Lord Of The Flies
By Aaron Guillen and Nicole Williams
This is character development because Piggy starts to gain some confidence and starts to get the concept of leadership. The important details are from where it says how his speech made everyone silent. Another detail would be how he smiles, knowing that he has the audience's attention and their respect at that exact moment. The important parts would be when he smiled and when the crowd felt silent after his strong statement. This contrasts to when he was shy and quiet at the beginning. This also shows his way of trying to keep everyone “Civilized” as well where in later parts of the book, he’s always pitching in ideas to civilize their society.
This part of the passage shows another character development of Ralph, showing his intelligence to solve confusing situations, and how well he may handle adversity from where he almost lost his respect from the group. Important details are leading to his quote when it says how he comes up with another idea to win the crowd. Another important detail is when it shows how much he lights up the crowd when the passionate noise from the crowd came about. This compares to the beginning of the story when he was recognized quickly as the true leader that would lead the crowd through tough situations.
Here this shows the character development of the group as a whole as far as patronizing the little ones, especially the boy who saw the beastie. The older ones of the group do not take this little boy seriously for the reason of his very young age. You can see this in one of the important details of this passage where they accuse him of just having a nightmare. Another important part is when Ralph and all the other older boys looked at each other showing how they are taking the whole beastie thing as a joke. This compares to later in this chapter where Ralph eventually sees the little boys as just people slacking off, not doing work when they were trying to get a signal fire going, to where they just wanted to play in the ocean and have fun.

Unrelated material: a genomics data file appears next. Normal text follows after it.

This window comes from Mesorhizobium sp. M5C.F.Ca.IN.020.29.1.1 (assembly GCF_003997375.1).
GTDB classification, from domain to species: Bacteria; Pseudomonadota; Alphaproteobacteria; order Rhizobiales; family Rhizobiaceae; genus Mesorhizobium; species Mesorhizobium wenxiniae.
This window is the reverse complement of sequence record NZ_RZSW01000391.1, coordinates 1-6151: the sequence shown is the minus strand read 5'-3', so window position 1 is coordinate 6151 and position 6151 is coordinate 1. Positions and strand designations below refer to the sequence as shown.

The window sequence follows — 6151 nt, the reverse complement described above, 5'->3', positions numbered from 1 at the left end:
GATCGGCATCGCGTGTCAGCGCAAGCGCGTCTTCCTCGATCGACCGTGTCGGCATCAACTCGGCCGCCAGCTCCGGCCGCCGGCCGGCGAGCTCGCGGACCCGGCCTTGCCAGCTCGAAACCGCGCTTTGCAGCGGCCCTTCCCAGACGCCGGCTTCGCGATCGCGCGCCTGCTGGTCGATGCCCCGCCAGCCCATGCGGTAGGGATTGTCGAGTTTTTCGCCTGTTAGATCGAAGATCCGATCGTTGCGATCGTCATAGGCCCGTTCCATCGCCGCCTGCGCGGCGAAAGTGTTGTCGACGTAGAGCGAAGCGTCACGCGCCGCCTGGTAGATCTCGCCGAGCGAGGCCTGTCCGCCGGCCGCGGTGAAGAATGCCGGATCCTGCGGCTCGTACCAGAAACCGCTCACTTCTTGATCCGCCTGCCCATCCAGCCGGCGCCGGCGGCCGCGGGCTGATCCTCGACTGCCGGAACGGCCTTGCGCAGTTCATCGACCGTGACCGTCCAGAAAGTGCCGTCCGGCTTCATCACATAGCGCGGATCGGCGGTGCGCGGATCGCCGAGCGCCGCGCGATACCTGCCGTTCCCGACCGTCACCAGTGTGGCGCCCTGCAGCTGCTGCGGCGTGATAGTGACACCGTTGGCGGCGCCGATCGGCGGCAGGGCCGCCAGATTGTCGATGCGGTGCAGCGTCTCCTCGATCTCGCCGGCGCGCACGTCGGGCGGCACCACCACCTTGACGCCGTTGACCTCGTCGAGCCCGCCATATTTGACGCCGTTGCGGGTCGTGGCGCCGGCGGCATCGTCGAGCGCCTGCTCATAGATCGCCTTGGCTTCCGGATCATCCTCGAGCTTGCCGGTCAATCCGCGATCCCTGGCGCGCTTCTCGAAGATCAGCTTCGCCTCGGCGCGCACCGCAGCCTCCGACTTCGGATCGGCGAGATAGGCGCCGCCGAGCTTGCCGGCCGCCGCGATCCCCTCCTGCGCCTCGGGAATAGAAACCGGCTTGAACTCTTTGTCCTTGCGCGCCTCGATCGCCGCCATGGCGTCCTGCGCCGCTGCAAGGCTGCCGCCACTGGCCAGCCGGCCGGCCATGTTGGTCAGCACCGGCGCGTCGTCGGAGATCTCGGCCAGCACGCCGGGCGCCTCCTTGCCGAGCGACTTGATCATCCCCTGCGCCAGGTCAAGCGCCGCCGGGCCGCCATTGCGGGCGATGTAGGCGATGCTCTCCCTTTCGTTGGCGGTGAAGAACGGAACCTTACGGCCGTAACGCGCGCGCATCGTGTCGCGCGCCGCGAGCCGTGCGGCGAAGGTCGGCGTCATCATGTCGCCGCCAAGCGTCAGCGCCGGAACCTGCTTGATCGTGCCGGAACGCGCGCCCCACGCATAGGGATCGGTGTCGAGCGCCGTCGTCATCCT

'"We'll have to have 'Hands up' like at school."'
"The breezes that on the lagoon had chased their tails like kittens were finding their way across the platform and into the forest."
'"He wants to know what you're going to do about the snake-thing.'"
How does introducing a constant theme of fear through the "snake beast" by foreshadowing affect the novel?